Home » Government » Flooding concerns prompt City to suspend vacations and reassign staff to clearing washes.
The view of Connie's bridge upstream where work by City crews has already begun. Photo by LCGross.

Flooding concerns prompt City to suspend vacations and reassign staff to clearing washes.

The City of Globe declared a State of Emergency last night during a special meeting held at City Hall. 

The declaration allows for more legal and operational latitude by Mayor and Council in managing the very real threat of flooding which the City is facing as a result of the Pinal Fire.  It was announced last night that all scheduled vacations have been suspended and staff are being reassigned to work on the flooding concern. 

The City is partnering with the County to clear washes throughout the affected areas where they are responsible for approximately 5 of the 22.5 miles of waterways including sections of Pinal Creek and Russell Gulch. Jerry Barnes,Director of Public Works, said they are waiting on the green light from the County who applied for a $300,000  Emergency Watershed Protection grant this week and should know if they get the funds by Monday. (See County Applies for Federal Flood funds)

 The City portion of that grant funding would be approximately $66,000 according to Barnes.

“We will go through that pretty quickly with overtime and the work that needs to be done,” Barnes says. The grant calls for all dead and down brush and “live brush less than 8″ in diameter” be removed within ten days from receipt of the funds.

**In a clarification tonight we are amending the above statement. It initally read live brush larger than 8″ in diameter. According to the City, they cannot alter the waterway or remove live trees more than 8″ in diameter. We apologize for the error.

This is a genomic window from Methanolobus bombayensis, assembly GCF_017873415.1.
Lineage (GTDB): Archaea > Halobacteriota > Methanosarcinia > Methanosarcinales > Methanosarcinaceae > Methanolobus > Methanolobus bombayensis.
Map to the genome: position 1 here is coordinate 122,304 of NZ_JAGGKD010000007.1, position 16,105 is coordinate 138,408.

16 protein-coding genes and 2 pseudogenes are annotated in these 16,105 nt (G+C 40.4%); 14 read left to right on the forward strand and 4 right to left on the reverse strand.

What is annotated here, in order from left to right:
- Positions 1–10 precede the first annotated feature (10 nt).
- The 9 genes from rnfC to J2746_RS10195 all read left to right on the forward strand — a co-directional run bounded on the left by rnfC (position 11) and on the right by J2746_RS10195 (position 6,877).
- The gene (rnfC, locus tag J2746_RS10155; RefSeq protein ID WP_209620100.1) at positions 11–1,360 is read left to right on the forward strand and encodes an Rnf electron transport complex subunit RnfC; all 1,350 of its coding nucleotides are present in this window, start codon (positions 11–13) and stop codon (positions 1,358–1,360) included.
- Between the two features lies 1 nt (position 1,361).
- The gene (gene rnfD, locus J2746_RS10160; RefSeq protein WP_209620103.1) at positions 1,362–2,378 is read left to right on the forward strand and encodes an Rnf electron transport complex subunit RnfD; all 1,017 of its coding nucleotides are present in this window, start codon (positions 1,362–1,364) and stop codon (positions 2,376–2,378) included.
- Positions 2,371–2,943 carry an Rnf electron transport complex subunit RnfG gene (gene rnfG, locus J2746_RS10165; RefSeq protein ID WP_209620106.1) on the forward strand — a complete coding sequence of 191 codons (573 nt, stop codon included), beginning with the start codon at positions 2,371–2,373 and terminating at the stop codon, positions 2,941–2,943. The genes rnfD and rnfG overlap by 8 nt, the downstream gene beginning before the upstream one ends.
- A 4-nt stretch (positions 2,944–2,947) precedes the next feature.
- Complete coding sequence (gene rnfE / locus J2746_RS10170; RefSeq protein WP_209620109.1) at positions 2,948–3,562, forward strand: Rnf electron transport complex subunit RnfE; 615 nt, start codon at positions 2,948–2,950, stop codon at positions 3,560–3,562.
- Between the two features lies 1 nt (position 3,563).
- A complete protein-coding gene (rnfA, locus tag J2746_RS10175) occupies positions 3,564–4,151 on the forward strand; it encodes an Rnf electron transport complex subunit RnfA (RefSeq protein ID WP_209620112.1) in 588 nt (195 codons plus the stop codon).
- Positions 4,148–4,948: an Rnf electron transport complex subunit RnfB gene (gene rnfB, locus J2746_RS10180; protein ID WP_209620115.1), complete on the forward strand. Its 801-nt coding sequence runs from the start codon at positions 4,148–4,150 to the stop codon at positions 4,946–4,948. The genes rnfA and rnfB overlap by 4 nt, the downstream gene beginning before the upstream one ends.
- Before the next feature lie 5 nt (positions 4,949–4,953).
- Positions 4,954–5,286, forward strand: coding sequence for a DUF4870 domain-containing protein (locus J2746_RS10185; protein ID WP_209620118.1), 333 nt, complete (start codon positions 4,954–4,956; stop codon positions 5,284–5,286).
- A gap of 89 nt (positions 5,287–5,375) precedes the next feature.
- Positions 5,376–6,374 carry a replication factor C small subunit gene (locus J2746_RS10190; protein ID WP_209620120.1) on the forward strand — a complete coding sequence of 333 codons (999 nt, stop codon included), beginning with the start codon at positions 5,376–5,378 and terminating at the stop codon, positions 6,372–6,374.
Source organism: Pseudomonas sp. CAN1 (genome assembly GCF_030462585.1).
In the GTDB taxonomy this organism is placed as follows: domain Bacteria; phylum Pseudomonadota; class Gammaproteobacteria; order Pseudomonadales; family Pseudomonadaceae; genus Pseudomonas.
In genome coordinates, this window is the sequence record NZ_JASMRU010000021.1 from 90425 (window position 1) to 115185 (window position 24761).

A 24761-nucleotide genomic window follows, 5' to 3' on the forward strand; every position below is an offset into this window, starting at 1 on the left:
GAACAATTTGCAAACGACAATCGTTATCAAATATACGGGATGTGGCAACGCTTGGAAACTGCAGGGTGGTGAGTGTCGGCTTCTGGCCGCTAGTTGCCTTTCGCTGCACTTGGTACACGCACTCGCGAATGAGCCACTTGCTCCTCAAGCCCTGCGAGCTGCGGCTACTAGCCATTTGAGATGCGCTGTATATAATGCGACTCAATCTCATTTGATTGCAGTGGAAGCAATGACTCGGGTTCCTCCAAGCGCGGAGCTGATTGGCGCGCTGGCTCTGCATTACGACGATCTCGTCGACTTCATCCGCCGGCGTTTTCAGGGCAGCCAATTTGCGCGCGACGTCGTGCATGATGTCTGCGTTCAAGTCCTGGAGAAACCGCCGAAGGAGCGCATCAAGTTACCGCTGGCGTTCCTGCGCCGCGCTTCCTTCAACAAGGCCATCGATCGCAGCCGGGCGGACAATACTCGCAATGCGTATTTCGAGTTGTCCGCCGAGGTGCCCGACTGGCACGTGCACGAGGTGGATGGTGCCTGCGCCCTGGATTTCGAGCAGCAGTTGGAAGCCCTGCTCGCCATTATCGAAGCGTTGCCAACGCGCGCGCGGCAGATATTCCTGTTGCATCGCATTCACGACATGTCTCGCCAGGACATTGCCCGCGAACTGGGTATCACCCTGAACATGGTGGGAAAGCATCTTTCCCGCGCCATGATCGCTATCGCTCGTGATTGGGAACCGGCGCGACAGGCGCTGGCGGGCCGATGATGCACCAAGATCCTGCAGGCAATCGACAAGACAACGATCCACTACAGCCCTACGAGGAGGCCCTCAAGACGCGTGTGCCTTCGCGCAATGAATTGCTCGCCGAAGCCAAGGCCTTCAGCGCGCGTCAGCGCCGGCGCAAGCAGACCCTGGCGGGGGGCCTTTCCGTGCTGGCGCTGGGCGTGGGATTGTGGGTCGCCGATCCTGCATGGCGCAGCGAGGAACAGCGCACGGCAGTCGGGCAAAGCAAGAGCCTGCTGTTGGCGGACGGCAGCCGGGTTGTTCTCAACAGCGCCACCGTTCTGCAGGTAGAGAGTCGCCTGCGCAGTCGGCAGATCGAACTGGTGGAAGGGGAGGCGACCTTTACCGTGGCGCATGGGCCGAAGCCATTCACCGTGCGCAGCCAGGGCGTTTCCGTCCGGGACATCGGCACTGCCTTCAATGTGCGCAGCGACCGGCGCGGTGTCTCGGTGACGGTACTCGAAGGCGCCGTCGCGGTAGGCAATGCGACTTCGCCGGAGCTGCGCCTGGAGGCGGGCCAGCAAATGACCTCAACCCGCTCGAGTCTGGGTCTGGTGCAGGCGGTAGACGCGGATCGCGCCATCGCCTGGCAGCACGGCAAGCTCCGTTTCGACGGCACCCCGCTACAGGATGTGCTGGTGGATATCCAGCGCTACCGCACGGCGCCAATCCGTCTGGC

In the water channel for watershed protection we are only allowed to remove dead & down brush and live brush less than 8″ in diameter. We cannot alter the waterway or remove live trees more than 8″ diameter.

Tony Brusca, who owns a building on Broad street is concerned that the 2ft concrete wall will not be enough to keep a high intensity flow with debris from the mountain from overflowing. The photo was taken directly behind his building on Broad. Large trees like these seen growing in the wash is the kind of growth which can impede flows and allow debris to hang up in the wash that has officials concerned. Photo by LCGross 

Barnes says he has two City crews that are already working to clear the washes and has recently been doing extensive work at Connie’s bridge. There is valid concern over the integrity of the bridge during a high intensity flow because ADOT declared the bridge “structurally deficient” several years ago. Barnes says the City has applied for grants to address the issue, but the rains are expected to come well before any grant monies.

“We are putting equipment on both sides of the creek at this area just in case.” 

The bridge which, for many, is the only way in and out of the Canyons and the Pinals, is a critical juncture which the City is well aware of and working against the clock to ensure it holds. 

Another area of concern to all is the regional hospital. Barnes says that while the new wing was built for a 500yr flood*, “the older sections of the hospital are at risk, and unfortunately is where the most expensive equipment is housed,” says Barnes. To meet the threat, ADOT is sending 40 concrete barrier walls from Flagstaff, the first of which was delivered yesterday, to the hospital. “ADOT really stepped up,” says Barnes, adding that they are only charging them $1 each for the barriers.

This view of Pinal Creek from behind Broad street shows the extent of the challenge facing both City and Country crews. Jerry Barnes says his crews are working 7 days a week and clearing about 1/2 mile per day. They have nearly 5 miles of waterways to clear. Photo by LCGross

The City has begun contacting over 100 property owners they have identified who are located along the waterways to get a sign off on the “Cooperators Agreement” which is a requirement of the federal grant and allows city/county crews to go on private property to do work to mitigate flood damage. 

Of the 106 property owners the City has identified within their jurisdiction, Chris Collopy says everyone he has talked to understands the importance of this.

“We’ve gotten tremendous support,” he says.  

Chris Collopy shows the list of property owners they are contacting. The green indicates those they have already received signed agreements from. Photo by LCGross


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